Into the Badlands Season Two: Tiger Pushes Mountain/Force of Eagle’s Claw

Okay, this is a long one, so let’s settle in.

We are now in the second season of Into the Badlands and the situation has changed greatly for most of the major characters. In the first episode of the season, we find out what happened to the major players of last season, get introduced to some new characters,  and are introduced to  a couple of surprise guests.

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Sunny/Bajie:

Sunny tried to dupe the River King, when he substituted the head of one of his Baron’s Cogs for MK’s, after the River king asked him to kill the person responsible for murdering a hold full of cargo/people. Seriously pissed off, the River King has sold Sunny to a mining consortium. When the show opens, we get the full on dystopia treatment, and a nice fight scene with Sunny’s first day at his involuntary job. The theme song for this was:

I’m liking the musical choices for this season. They’re much more appropriate to the mood of the show, rather than just some generic background notes. I also hope to see more of the River King this season. He and Baron Jacobi were two of the more interesting characters introduced in the middle of last season.

So far this seems to be one of those alternate worlds where race and skin color doesn’t seem to be a huge issue. none of the characters mention different races or cultures, which is just as interesting as if they did, but for opposite reasons. I like that this is a multicultural world, as I’m always suspicious of alternate worlds where there are no PoC, and I automatically give the side-eye to anyone arguing that those worlds shouldn’t be.

At the top of the episode we get some great fight scenes, some greater world-building, and an introduction to a new character named Bajie, played by Nick Frost. You may remember him from Hot Fuzz, or Shaun of the Dead, and he’s a welcome touch of humor for the series, which is pretty grim and gloomy. It also gives Danny Wu the opportunity to be show his sense of humor by playing straight man to Nick’s cutting up. I’m always fascinated by funny Asians on TV,  as the media has a tendency to depict Asian people as grim and moody, or a punchline to someone else’s jokes. I know Indians can be deeply funny, but I love to see Asian people of any culture, get snarky.

If you remember my earlier reviews,  I talked about how Into the Badlands was based on a Ming Dynasty era novel titled Journey to the West. Well, Bajie is based on one of the  characters from that story, named Zhu Bajie.  Zhu means pig. He’s often called an idiot in the original novel, which I haven’t read, but I take it he’s the comedy relief.  The Bajie part of his name is based on the eight precepts of Buddhism, which are much stricter versions of the five precepts. Well, its appropriate because the character, Bajie, breaks every single one of them.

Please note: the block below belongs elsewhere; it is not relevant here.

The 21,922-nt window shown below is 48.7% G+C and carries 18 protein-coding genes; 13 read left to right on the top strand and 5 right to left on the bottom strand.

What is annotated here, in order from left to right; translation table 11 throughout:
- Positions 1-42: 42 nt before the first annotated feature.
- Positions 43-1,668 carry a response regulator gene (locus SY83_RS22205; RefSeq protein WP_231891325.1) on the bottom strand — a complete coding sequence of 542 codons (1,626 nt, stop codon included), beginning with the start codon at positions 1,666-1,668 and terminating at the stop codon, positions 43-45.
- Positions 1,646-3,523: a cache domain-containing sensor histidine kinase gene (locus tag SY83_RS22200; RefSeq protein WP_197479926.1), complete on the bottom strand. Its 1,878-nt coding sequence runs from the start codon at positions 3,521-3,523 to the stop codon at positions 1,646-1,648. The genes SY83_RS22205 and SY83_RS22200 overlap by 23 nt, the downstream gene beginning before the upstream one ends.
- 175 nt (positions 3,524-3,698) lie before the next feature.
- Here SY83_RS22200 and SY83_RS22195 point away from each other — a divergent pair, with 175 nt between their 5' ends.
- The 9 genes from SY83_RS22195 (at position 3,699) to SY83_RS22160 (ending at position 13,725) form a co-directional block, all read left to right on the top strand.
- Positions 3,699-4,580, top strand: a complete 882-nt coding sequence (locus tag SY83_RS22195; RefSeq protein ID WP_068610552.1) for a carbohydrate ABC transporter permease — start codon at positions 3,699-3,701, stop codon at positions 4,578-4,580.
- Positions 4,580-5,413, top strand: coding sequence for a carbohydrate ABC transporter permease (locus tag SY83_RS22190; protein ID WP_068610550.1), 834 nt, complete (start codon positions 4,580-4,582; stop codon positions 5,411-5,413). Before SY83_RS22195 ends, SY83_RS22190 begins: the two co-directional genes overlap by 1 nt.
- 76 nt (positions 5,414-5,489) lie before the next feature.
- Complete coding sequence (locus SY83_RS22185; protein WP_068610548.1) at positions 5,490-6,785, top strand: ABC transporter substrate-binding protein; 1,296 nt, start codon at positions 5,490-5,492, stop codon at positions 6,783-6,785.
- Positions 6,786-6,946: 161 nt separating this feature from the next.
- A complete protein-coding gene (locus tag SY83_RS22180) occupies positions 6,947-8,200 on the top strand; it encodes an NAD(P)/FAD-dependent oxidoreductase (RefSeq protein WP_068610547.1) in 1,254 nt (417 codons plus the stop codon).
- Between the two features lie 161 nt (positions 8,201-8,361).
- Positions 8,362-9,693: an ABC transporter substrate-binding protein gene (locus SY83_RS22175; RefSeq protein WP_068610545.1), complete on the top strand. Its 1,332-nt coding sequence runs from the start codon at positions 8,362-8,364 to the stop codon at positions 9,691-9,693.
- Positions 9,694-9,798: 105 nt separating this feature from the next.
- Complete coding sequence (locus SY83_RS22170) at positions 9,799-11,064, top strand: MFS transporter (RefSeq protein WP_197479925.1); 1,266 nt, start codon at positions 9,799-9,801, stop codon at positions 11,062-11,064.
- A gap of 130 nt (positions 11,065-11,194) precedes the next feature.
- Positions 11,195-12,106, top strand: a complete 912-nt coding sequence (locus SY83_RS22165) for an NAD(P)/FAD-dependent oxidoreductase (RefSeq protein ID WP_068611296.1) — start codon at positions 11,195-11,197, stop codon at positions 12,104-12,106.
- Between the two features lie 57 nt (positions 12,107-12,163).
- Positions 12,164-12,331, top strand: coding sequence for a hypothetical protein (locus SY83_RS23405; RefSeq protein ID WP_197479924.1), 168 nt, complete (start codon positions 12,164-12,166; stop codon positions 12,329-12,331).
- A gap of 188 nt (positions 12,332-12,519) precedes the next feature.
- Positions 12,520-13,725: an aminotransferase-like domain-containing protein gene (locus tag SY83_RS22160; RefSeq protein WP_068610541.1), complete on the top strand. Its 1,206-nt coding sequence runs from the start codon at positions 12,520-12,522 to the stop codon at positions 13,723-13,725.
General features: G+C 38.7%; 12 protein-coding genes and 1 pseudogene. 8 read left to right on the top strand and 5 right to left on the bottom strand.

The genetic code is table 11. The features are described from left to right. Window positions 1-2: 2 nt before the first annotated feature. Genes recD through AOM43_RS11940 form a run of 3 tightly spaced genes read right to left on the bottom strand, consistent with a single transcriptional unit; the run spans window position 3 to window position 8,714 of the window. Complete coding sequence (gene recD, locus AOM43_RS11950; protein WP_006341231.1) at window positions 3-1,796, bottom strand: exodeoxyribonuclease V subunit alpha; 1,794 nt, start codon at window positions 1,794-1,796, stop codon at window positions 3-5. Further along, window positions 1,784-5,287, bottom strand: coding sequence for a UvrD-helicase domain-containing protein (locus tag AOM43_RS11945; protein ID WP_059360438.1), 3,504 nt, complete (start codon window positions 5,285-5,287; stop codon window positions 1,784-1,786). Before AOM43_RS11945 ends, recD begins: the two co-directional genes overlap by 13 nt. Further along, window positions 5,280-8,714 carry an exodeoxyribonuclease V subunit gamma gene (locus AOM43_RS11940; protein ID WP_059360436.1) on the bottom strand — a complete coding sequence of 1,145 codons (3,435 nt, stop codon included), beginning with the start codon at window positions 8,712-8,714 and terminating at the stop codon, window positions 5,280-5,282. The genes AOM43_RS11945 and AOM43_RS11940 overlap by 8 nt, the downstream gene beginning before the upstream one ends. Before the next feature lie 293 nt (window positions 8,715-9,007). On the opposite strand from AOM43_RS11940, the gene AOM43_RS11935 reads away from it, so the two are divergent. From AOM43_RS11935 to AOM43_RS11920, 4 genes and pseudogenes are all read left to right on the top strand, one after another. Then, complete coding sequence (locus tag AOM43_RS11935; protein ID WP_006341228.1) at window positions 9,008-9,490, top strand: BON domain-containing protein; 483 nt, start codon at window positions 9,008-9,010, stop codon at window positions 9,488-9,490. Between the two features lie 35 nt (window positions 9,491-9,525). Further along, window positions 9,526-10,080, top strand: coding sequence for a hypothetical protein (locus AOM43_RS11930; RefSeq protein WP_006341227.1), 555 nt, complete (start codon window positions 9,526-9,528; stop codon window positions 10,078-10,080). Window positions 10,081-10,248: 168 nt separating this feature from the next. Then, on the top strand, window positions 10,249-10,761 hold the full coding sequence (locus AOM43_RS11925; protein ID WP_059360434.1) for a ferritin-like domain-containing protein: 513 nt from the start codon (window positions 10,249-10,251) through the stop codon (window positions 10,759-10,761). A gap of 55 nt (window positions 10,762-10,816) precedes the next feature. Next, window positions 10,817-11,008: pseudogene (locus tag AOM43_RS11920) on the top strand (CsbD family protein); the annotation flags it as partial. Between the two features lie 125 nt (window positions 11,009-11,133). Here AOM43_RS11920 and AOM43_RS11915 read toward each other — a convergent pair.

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The Eight Precepts:

1. I undertake the precept to refrain from destroying living creatures.
2. I undertake the precept to refrain from taking that which is not given.
3. I undertake the precept to refrain from sexual activity.
4. I undertake the precept to refrain from incorrect speech.
5. I undertake the precept to refrain from intoxicating drinks and drugs which lead to carelessness.
6. I undertake the precept to refrain from eating at the forbidden time (i.e., after noon).
7. I undertake the precept to refrain from dancing, singing, music, going to see entertainments, wearing garlands, using perfumes, and beautifying the body with cosmetics.
8. I undertake the precept to refrain from lying on a high or luxurious sleeping place.

Human  is definitely Sunny’s song. That and the title of the episode are both references to Sunny. The Chinese languages are full of these little pithy sayings, which are like the American equivalents of ,”You can lead a horse to water…”. I couldn’t find a direct translation of the phrase Tiger Pushing Mountains, (its one of the forms of Tai Chi) but once you see the episode, you will understand the references to Sunny.

In episode two, after Bajie betrays Sunny, who has impressed the warden by beating the shit out of his men, while in restraints no less,  Sunny gets drafted to do some pitfighting. In every TV show about prison there must be a pitfight. I believe it’s some kind of law.  Naturally Sunny wins and uses the fight as an opportunity to escape, while attached to Bajie with chains.

The show is a lot more gory than it was last season. There’s a lot more blood flow as one guy gets thrown into a giant spinning fan, and another guy gets his throat cut onscreen.  I also love the banter between Bajie and Sunny. Sunny never had much of a sense of humor last season (the only person he ever smiled at was Veil) and his responses to Bajie’s foolishness gives Daniel Wu a chance to show his acting range, as we get to see him express more than  one emotion.

MK/The Master: